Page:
Spy

Cliff Sims, who wrote tell-all White House memoir, joins spy office

Sims declined to comment. An ODNI spokesperson didn’t immediately respond to a request for comment.

POLITICO previously reported that Trump was incensed by Sims’ book, with several current and former White House officials having described the president as “very pissed off” and “really hopping mad” upon reading early excerpts and leaks of its text.

“A low level staffer that I hardly knew named Cliff Sims wrote yet another boring book based on made up stories and fiction,” Trump tweeted in January 2019. “He pretended to be an insider when in fact he was nothing more than a gofer. He signed a non-disclosure agreement. He is a mess!”

In his lawsuit against Trump, Sims argued that the federal government was seeking to penalize his “First Amendment right to disclose unclassified information regarding which he learned during his tenure as a federal employee.” The lawsuit was eventually dropped.

After a brief legal dispute, Sims and Trump reconciled because Trump eventually realized that the book was ultimately flattering toward him while offering a stinging critique of some of his senior staff, according to the official.

Since leaving the White House in mid-2018, Sims also remained a close ally of the Trump family, especially son-in-law Jared Kushner and Donald Trump Jr., as well as counselor Hope Hicks.

Sims’ attorney for the lawsuit was Mark Zaid, who has represented a number of federal government whistleblowers alleging misconduct by the Trump administration.

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Spy community not postured to handle rising China threat, House Intel finds

House Intelligence Chair Adam Schiff (D-Calif.) said in a statement that the intelligence community’s “capacity to address hard targets like China has waned” after two decades of focusing on counterterrorism in the wake of the Sept. 11 terror attacks. The nation’s intelligence agencies “have a lot of work to do to fully address the challenge posed by China,” he said.

Wednesday’s report is the result of a so-called “deep dive” the House panel began last year into what it viewed as China’s troubling activities around the globe, including Beijing’s malicious cyber efforts and disinformation campaigns; its exportation of invasive surveillance technology; and the continued threat its intelligence services pose to the security of U.S. personnel and national security information.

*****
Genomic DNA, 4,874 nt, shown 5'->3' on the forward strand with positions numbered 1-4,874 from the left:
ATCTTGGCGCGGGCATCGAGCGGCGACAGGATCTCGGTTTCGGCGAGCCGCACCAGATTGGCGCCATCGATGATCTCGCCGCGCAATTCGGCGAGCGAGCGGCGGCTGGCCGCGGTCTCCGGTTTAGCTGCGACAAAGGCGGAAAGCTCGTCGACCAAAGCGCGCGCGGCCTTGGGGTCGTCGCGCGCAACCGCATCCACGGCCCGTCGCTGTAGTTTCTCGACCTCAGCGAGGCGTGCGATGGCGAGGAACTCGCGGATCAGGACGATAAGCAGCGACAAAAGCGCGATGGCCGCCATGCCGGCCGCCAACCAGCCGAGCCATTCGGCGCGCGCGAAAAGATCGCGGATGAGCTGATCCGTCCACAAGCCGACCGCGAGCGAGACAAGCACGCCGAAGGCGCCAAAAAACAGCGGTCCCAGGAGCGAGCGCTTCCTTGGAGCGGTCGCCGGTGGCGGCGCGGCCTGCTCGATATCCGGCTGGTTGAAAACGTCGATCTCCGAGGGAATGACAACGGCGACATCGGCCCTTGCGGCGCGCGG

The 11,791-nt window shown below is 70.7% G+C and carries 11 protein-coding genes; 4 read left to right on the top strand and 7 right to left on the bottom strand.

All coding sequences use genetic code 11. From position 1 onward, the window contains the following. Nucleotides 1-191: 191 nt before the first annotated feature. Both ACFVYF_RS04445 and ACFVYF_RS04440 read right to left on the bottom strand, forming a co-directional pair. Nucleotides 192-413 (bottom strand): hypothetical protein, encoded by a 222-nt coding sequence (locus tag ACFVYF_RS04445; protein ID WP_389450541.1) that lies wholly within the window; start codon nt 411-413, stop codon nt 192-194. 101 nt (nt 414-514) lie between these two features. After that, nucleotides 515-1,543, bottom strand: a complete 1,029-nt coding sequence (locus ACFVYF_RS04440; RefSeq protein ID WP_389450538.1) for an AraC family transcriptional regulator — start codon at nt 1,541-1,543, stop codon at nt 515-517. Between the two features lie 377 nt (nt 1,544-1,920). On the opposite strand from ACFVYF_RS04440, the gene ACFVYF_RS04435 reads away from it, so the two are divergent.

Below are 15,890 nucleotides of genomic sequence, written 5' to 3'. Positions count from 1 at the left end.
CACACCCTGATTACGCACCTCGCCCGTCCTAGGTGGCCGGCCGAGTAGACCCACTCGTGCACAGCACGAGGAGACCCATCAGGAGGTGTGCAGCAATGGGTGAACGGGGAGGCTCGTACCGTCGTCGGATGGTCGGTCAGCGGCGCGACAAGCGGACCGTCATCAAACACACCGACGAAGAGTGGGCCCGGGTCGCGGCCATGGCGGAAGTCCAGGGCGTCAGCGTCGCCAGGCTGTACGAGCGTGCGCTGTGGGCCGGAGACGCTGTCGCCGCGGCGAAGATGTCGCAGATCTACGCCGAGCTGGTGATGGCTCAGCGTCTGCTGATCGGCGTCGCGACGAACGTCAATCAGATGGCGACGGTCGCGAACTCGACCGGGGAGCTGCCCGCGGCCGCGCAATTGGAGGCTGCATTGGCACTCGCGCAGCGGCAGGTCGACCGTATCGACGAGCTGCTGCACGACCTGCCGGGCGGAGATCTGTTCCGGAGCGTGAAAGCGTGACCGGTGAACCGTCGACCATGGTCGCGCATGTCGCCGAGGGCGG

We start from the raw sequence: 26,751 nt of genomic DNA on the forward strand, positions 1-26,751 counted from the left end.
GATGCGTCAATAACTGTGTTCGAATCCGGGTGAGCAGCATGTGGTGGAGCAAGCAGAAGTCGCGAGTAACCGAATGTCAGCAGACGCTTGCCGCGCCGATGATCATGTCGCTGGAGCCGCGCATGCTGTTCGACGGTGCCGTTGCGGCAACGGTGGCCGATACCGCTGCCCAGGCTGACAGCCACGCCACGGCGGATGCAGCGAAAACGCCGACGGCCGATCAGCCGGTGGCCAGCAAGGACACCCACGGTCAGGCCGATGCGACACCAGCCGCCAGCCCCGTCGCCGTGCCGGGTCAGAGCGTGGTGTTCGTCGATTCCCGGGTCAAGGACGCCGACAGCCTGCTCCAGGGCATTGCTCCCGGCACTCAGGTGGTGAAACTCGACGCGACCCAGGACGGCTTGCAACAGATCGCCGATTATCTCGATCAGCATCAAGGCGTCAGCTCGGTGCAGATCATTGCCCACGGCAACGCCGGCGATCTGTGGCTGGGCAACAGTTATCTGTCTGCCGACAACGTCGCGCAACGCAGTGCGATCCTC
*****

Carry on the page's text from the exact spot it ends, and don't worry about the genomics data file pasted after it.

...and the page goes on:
A committee official said most of the recommendations for reform were aimed at the senior leadership level. The official added that the panel encountered “different results” among the various U.S. intelligence elements about their focus on China, but declined to say which of the 17 clandestine agencies have been better at tackling China-related issues. Committee officials spoke on condition of anonymity to more freely discuss the panel’s findings.

Among the public recommendations: a formal review of the governance of open-source intelligence within the clandestine community and a broader and more formal effort by leadership to mentor the next generation of China analysts.

The committee official said some of the classified recommendations would be easier for agencies to address, however some contained in the public summary — such as creating a bipartisan, bicameral congressional study group to evaluate how the intelligence community organizes around these issues and how authority is divided up — could take up to a decade to fully implement. The report included 36 public recommendations and more than 100 classified recommendations.

The summary doesn’t mention the kind

House Committee Says U.S. Spy Agencies Are Failing China Challenge

WASHINGTON—A House Intelligence Committee report concludes that U.S. spy agencies are failing to meet the multipronged challenge posed by China and calls for changes to focus on pandemics, trade and other issues often given less attention by intelligence professionals.

The report, most of which is classified, portrays the $85 billion-a-year U.S. intelligence community as overly focused on traditional targets such as terrorism and adversaries’ militaries. Pandemics, as evidenced by the coronavirus, and China’s technological prowess in areas like artificial intelligence present an equal threat, according to a summary of the report released Wednesday.

The report recommends fundamental changes in the way intelligence agencies operate, including providing greater support to the Commerce Department, the National Science Foundation, public health organizations and other agencies outside the usual national security bureaucracy.

“Absent a significant and immediate reprioritization and realignment of resources, we will be ill-prepared to compete with China—diplomatically, economically, and militarily—on the global stage for decades to come,” said the committee’s chairman, Rep. Adam Schiff (D., Calif.).

The Office of the Director of National Intelligence, which coordinates the work of 17 U.S. intelligence organizations, didn’t immediately respond to a request for comment.

The report and two others published this week are part of a growing consensus on Capitol Hill that new thinking and bipartisan support are required to address Beijing’s challenge to U.S. global primacy. The reports and their findings suggest that harder-line China policies are likely to prevail in the coming years, whether in a second Trump term or in a Biden administration.

The China Task Force, a group of 15 Republican members of Congress, in its own report calls China the “greatest national and economic security challenge of this generation.” It offers more than 400 recommendations, ranging from providing safe harbor to people fleeing China’s democracy crackdown in Hong Kong